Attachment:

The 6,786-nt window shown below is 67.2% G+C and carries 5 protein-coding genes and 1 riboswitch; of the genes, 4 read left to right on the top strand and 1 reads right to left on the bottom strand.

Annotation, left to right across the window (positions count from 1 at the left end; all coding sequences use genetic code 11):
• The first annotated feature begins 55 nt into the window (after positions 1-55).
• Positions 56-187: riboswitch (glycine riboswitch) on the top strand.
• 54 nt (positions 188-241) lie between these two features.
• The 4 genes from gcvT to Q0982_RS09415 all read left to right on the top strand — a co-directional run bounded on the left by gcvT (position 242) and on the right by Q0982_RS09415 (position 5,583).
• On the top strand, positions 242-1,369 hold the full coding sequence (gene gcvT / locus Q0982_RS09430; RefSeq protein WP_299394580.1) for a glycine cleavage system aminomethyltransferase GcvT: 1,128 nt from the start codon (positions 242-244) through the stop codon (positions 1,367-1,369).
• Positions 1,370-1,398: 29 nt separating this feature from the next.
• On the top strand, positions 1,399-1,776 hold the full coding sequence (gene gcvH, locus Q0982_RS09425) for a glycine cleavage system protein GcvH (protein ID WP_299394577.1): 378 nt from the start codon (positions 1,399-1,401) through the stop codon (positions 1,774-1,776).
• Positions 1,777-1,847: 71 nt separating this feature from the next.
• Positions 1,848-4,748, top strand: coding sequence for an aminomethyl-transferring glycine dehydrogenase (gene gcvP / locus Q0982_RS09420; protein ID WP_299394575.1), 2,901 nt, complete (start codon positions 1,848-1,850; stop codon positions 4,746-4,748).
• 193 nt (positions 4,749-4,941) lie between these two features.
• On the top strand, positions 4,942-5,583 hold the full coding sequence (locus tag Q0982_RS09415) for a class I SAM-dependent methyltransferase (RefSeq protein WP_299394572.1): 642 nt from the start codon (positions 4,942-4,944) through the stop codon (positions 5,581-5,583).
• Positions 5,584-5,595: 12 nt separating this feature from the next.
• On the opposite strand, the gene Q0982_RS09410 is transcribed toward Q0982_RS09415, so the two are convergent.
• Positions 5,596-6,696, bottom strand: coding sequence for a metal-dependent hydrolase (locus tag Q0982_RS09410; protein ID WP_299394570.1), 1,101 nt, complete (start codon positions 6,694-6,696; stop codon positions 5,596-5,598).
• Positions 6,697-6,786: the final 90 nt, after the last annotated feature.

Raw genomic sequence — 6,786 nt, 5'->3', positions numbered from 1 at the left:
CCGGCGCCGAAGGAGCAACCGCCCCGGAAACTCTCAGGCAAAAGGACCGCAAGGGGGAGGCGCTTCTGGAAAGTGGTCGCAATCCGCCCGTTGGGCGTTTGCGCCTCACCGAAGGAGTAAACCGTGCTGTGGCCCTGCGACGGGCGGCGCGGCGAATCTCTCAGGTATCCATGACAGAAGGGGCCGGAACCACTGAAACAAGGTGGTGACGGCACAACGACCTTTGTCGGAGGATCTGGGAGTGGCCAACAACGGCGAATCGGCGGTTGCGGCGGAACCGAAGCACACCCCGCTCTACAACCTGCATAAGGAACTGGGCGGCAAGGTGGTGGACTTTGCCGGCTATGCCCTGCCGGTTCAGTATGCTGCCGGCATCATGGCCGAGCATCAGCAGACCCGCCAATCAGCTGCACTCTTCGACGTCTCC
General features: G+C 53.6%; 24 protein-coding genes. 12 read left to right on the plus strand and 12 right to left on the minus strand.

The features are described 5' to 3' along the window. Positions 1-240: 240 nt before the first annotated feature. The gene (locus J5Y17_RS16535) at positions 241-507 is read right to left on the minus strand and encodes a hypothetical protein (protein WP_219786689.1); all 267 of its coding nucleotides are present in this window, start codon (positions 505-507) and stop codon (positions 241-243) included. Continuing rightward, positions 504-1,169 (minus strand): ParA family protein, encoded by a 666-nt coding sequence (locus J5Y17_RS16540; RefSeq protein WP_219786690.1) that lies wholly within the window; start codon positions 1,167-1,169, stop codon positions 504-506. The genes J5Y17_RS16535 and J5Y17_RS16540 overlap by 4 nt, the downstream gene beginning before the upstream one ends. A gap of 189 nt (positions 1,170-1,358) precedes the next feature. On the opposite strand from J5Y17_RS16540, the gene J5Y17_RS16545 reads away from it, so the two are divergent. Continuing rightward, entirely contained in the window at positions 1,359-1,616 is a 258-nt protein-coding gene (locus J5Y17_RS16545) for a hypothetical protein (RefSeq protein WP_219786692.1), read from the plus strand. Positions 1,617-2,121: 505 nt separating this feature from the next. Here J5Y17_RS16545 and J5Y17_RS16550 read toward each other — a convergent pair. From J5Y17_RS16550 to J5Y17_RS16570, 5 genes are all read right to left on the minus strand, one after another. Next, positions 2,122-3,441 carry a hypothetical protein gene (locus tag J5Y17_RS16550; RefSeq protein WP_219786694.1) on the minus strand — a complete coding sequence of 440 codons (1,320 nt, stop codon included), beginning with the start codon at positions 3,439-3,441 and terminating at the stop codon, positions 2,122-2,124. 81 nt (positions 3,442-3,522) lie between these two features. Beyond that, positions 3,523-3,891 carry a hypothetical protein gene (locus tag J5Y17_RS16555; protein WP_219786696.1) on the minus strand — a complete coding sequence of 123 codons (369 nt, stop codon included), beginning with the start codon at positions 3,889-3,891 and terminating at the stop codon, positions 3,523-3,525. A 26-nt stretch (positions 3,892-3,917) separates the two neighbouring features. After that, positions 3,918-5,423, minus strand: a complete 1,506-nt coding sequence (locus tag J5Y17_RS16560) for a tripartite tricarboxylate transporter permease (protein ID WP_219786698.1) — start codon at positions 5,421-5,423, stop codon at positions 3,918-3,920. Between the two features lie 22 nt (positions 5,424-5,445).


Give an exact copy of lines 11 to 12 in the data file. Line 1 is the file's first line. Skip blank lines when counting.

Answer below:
• Positions 1,848-4,748, top strand: coding sequence for an aminomethyl-transferring glycine dehydrogenase (gene gcvP / locus Q0982_RS09420; protein ID WP_299394575.1), 2,901 nt, complete (start codon positions 1,848-1,850; stop codon positions 4,746-4,748).
• 193 nt (positions 4,749-4,941) lie between these two features.